05.12.13 8:45 AM ET
Business Longreads for the week of May 11, 2013
Six banks that were rescued from the precipice in 2008 have advantages over their competitors – advantages provided by the public. Just how big? According to one calculation, $102 billion over the last four years.
Subprime bond bounces back, leaving behind a subprime borrower
Carrick Mollenkamp, Reuters
One of the most profitable trades on Wall Street has been scooping up the toxic assets – securities stuffed with subprime mortgages – at bargain basement prices. But there hasn’t been any recover for many of the borrowers whose mortgages made those securities in the first place.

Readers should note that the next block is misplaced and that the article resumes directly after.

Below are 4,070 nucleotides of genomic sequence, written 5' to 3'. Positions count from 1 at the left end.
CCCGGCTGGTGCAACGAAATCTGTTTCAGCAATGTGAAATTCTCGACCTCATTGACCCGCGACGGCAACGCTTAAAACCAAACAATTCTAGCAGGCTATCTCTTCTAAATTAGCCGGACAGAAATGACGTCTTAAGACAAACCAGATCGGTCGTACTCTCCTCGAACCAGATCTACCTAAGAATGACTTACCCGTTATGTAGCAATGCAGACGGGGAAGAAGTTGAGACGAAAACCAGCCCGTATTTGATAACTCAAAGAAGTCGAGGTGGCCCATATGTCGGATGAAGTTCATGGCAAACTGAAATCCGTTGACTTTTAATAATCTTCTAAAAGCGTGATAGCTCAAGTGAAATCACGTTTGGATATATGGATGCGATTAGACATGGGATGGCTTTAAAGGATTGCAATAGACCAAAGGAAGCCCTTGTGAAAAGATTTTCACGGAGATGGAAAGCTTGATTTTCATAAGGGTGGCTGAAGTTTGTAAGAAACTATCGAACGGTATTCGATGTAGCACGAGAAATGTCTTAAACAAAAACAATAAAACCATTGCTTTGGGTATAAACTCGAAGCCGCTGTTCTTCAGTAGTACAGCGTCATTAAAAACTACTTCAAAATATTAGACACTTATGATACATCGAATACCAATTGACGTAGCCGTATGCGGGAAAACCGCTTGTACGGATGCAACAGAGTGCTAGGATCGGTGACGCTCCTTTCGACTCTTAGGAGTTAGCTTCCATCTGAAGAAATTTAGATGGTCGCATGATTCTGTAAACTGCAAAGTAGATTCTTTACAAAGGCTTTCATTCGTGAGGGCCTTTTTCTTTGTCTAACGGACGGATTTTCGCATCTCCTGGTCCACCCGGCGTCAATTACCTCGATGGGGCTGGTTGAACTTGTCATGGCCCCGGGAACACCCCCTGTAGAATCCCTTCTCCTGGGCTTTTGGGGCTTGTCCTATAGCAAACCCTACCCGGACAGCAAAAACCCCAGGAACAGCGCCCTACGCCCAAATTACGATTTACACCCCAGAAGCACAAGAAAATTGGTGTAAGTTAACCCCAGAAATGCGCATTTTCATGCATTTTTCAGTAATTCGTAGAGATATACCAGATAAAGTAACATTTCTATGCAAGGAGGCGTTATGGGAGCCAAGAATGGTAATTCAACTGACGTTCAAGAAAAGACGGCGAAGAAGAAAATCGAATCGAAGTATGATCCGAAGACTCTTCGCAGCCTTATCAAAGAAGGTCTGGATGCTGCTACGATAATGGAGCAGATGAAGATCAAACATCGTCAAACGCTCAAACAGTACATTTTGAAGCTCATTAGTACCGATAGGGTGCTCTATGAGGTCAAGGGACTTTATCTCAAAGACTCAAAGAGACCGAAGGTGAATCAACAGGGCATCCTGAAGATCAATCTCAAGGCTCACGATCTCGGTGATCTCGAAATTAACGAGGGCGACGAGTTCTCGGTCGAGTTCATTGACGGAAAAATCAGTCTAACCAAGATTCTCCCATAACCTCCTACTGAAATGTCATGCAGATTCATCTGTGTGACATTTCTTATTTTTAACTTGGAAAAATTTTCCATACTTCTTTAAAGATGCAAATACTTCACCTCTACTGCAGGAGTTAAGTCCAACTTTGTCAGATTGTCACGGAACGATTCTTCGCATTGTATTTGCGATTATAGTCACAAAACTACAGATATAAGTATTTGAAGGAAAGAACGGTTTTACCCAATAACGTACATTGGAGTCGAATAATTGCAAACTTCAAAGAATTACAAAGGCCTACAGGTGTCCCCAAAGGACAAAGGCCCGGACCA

Netflix, Reed Hastings Survive Missteps to Join Silicon Valley's Elite
Ashlee Vance, Bloomberg Businessweek
Less than two years ago, Netflix’s corporate image and stock were floundering, and the company was thinking of splitting off the DVD ordering business from its internet-dominating movie streaming. Then came House of Cards.
Why we’ll never meet aliens
Paul Tyma, Quartz
By the time any aliens – or us – have the technology to reach another planet light years away, there wouldn’t be any point.
The Money Shot
Kara Swisher, Vanity Fair
Instagram’s co-founder and CEO was an intern for Twitter creator Jack Dorsey. But when it came time to sell his insanely popular photo app to Facebook for a cool billion, he didn’t even give Dorsey a heads up.